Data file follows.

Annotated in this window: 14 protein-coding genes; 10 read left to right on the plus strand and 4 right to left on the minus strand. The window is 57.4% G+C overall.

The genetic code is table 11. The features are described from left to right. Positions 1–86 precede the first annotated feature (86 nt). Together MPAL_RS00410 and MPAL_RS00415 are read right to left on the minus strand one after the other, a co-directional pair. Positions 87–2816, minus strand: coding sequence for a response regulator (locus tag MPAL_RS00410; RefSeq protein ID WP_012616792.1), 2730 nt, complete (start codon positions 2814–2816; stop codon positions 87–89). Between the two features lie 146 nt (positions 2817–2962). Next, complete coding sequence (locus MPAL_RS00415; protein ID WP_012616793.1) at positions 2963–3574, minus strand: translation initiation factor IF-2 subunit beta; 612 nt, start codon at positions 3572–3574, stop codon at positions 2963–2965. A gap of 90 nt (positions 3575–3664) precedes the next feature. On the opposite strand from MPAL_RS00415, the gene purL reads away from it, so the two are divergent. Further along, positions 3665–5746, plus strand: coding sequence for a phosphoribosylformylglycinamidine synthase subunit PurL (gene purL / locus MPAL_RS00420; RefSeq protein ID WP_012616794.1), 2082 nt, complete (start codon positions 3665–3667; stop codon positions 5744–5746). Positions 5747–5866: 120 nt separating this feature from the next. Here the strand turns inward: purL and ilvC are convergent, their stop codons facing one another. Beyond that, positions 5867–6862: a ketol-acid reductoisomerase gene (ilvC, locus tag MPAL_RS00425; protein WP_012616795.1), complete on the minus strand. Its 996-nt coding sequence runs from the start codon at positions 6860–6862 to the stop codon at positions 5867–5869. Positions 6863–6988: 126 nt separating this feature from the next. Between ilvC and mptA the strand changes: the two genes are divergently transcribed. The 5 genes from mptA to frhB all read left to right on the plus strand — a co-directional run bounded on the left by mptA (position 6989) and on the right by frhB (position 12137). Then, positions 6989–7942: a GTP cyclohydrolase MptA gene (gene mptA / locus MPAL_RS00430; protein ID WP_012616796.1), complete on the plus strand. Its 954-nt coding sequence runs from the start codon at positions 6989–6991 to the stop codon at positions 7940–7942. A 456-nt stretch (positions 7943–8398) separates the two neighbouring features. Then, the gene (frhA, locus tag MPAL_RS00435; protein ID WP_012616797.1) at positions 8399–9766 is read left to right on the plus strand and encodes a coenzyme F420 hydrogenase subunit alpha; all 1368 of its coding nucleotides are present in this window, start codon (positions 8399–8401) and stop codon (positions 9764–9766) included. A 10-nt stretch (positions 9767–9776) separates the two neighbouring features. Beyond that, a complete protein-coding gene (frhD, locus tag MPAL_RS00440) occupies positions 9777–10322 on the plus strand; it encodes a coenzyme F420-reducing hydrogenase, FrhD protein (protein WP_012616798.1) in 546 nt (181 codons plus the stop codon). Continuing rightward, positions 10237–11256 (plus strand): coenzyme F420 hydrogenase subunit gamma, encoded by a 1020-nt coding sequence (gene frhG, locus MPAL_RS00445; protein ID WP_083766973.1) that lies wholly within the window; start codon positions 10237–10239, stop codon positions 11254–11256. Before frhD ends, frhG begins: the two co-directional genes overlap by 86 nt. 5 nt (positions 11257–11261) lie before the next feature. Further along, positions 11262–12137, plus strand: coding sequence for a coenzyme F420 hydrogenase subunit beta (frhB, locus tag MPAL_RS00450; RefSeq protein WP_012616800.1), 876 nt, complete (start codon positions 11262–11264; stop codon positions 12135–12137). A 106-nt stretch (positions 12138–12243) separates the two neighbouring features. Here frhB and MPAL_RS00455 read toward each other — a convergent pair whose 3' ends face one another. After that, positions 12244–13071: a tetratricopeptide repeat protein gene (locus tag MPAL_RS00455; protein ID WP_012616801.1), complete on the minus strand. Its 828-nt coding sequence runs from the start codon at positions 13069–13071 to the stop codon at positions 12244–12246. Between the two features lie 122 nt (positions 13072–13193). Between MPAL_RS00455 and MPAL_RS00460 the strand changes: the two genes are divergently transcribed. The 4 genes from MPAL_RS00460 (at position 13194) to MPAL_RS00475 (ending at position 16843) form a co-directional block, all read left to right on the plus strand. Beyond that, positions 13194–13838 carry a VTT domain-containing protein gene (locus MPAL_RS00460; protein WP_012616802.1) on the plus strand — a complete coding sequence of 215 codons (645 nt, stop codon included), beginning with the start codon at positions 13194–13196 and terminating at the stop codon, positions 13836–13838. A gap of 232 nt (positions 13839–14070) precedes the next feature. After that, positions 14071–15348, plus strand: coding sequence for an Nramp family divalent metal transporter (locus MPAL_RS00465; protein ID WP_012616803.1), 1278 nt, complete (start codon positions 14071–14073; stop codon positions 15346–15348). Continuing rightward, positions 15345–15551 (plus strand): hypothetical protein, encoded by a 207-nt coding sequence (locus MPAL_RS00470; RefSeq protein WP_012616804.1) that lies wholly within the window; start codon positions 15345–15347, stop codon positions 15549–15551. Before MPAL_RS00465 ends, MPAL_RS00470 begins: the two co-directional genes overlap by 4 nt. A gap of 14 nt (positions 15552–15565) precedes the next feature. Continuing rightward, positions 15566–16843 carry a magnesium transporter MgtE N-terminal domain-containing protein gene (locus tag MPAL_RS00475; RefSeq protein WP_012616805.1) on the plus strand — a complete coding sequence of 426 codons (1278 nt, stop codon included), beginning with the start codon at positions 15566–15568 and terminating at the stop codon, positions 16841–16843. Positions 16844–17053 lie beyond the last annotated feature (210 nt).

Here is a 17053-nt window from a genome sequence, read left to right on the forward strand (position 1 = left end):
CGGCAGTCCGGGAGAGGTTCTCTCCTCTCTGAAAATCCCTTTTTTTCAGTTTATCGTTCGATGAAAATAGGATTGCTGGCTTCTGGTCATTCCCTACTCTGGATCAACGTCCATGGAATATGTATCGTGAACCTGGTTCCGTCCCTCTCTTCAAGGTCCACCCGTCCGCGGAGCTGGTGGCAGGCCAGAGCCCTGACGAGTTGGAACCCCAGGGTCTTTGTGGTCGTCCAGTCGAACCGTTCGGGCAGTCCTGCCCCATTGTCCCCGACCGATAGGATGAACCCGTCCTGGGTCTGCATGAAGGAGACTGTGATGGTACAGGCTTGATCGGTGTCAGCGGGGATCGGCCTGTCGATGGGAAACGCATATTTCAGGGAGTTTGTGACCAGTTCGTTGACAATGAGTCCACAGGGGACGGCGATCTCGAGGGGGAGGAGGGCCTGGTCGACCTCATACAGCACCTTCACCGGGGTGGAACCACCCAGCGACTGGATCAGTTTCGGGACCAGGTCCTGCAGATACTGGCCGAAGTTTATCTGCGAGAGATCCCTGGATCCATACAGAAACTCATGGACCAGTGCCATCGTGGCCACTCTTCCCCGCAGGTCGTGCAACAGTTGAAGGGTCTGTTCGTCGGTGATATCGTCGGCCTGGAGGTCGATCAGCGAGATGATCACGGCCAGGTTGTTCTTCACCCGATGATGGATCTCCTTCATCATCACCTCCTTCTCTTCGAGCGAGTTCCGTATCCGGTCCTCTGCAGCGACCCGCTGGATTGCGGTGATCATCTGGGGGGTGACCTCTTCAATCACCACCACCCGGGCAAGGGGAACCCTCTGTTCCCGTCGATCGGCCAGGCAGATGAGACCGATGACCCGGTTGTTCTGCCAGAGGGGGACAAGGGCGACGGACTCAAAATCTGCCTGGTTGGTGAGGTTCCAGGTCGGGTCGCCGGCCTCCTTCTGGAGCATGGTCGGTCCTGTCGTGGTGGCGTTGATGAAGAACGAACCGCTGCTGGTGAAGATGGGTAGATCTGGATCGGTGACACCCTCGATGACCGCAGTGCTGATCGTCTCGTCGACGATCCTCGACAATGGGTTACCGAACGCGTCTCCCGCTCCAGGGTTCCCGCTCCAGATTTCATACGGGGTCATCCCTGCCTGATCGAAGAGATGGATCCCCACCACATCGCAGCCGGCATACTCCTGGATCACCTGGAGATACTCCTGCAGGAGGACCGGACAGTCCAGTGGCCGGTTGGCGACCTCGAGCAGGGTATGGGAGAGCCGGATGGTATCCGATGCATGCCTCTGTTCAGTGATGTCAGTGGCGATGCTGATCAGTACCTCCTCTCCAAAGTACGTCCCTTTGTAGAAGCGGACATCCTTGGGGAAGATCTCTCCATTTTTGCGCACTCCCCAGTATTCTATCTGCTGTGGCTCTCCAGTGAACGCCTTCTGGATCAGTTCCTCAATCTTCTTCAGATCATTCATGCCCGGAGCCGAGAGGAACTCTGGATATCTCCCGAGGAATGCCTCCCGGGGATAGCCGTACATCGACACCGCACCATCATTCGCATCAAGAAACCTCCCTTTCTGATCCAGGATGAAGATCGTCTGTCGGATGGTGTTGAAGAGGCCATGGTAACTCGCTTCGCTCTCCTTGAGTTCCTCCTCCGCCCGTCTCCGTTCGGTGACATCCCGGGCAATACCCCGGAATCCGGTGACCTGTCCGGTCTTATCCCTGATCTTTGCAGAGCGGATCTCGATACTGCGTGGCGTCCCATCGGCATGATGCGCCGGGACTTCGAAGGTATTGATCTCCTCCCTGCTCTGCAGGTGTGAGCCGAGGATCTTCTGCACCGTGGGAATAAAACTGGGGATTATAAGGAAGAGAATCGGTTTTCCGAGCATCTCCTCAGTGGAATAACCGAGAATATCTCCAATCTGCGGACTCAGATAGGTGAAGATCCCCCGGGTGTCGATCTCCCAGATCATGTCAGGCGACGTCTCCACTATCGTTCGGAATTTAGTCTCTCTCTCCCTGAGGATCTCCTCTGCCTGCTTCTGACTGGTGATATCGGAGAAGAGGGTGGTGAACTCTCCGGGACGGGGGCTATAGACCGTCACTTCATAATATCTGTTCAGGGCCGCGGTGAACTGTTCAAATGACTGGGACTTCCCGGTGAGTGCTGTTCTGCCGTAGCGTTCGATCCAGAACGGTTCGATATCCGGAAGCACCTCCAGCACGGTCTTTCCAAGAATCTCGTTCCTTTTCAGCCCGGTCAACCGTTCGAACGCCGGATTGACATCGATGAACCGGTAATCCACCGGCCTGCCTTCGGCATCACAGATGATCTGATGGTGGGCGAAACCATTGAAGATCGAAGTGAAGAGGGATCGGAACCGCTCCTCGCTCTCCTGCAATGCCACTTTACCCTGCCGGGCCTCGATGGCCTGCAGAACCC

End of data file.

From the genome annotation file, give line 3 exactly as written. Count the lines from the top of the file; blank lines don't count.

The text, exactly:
Here is a 17053-nt window from a genome sequence, read left to right on the forward strand (position 1 = left end):